%I
%S 2,2222121,22,22221,22221212,2222122212212121,222,2222122212212121221,
%T 222212,22221222122121,222212122,222212221,22221222122121212,
%U 22221222221212121,2222,222212221221,22221222122121212212,22221222122121222121,2222122,2222221,222212221221212
%N "Wondrous representation" [left to right] of positive integer n, n >= 2.
%C Start with k = 1; left to right "digits": 2 means k <= 2k, 1 means k <= (k1)/3. (1 has the empty "wondrous representation," since it is "wondrous" by definition ... although, for a nonempty representation, we could [in a kludgy way] represent 1 using the trivial cycle: 221.)
%C "Wondrous numbers" (Hofstadter, 1979, pp. 400401) are positive integers with a Collatz trajectory that eventually reaches 1.
%C According to the Collatz conjecture, every positive integer is "wondrous" (none is "unwondrous"). Thus, every positive integer n >= 2 is conjectured to have a "wondrous representation," which is then unique.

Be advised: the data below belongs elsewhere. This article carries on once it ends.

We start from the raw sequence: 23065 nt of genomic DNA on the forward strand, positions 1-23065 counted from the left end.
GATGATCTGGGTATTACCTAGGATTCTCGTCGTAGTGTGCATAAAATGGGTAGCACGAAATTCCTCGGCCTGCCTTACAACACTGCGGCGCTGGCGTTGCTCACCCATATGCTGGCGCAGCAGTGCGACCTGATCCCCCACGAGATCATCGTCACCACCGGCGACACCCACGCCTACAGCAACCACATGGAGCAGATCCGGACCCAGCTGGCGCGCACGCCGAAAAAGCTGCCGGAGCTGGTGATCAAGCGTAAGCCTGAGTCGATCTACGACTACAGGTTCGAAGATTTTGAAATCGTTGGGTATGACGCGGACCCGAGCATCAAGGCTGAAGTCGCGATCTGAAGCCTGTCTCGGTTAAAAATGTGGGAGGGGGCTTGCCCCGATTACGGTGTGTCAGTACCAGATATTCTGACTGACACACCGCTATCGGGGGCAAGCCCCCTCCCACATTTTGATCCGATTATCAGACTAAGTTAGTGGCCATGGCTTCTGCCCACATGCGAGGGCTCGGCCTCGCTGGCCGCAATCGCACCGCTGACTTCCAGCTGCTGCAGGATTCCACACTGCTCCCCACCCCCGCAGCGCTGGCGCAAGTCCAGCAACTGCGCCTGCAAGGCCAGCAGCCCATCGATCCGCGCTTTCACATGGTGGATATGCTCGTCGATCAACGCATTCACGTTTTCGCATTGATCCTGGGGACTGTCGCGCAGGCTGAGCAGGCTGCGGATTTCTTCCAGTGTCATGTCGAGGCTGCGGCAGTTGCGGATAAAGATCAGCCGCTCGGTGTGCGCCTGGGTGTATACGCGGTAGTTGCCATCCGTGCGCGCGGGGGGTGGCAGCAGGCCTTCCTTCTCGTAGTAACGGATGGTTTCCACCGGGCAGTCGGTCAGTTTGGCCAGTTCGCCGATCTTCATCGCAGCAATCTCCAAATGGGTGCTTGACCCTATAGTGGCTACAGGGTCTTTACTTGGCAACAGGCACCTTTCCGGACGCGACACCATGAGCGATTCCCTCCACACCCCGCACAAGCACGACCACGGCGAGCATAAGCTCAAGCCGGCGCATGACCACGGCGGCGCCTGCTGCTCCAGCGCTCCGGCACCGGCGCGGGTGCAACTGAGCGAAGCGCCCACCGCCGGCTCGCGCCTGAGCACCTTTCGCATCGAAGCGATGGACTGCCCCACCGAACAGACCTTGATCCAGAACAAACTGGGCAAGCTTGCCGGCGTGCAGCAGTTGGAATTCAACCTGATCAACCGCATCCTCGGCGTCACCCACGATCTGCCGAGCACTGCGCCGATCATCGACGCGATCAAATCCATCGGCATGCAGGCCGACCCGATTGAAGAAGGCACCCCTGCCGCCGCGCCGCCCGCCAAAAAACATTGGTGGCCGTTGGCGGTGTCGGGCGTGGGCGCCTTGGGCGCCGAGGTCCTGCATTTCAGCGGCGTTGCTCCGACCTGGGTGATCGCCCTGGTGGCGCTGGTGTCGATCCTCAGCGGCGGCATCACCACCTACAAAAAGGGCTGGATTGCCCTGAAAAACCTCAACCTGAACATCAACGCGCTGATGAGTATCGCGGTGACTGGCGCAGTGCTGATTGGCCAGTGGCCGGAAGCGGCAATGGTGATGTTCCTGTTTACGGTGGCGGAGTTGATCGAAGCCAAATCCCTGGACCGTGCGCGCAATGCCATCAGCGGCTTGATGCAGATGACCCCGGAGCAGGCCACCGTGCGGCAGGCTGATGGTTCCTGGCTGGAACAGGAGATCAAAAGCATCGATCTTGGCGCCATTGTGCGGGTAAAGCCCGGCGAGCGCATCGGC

%C Reading the "digits" right to left gives the Collatz trajectory of n, n >= 2. Start with n; right to left "digits": 2 means k <= k/2, 1 means k <= 3k+1.
%C For a representation to be wellformed, we can only append a "digit" 1 if the number reached to the left is congruent to 4 (mod 6), yielding an odd number after appending 1. We can append "digit" 2 without any restriction. Thus a(n) is odd iff it ends with 1.
%D Douglas R. Hofstadter, "GĂ¶del, Escher, Bach: an Eternal Golden Braid." New York: Basic Books, 1979.
%H Andrew Howroyd, <a href="/A303255/b303255.txt">Table of n, a(n) for n = 2..1000</a>
%e a(3) = 2222121: [left to right] (1) => 2 => 4 => 8 => 16 => 5 => 10 => 3.
%o (PARI) a(n)={my(L=List()); while(n<>1, listput(L, 2n%2); n=if(n%2, n*3+1, n/2)); fromdigits(Vecrev(L))} \\ _Andrew Howroyd_, Apr 27 2020
%Y "Wondrous representation" [right to left]: A303433.
%K nonn
%O 2,1
%A _Daniel Forgues_, Apr 24 2018
%E Terms a(18) and beyond from _Andrew Howroyd_, Apr 27 2020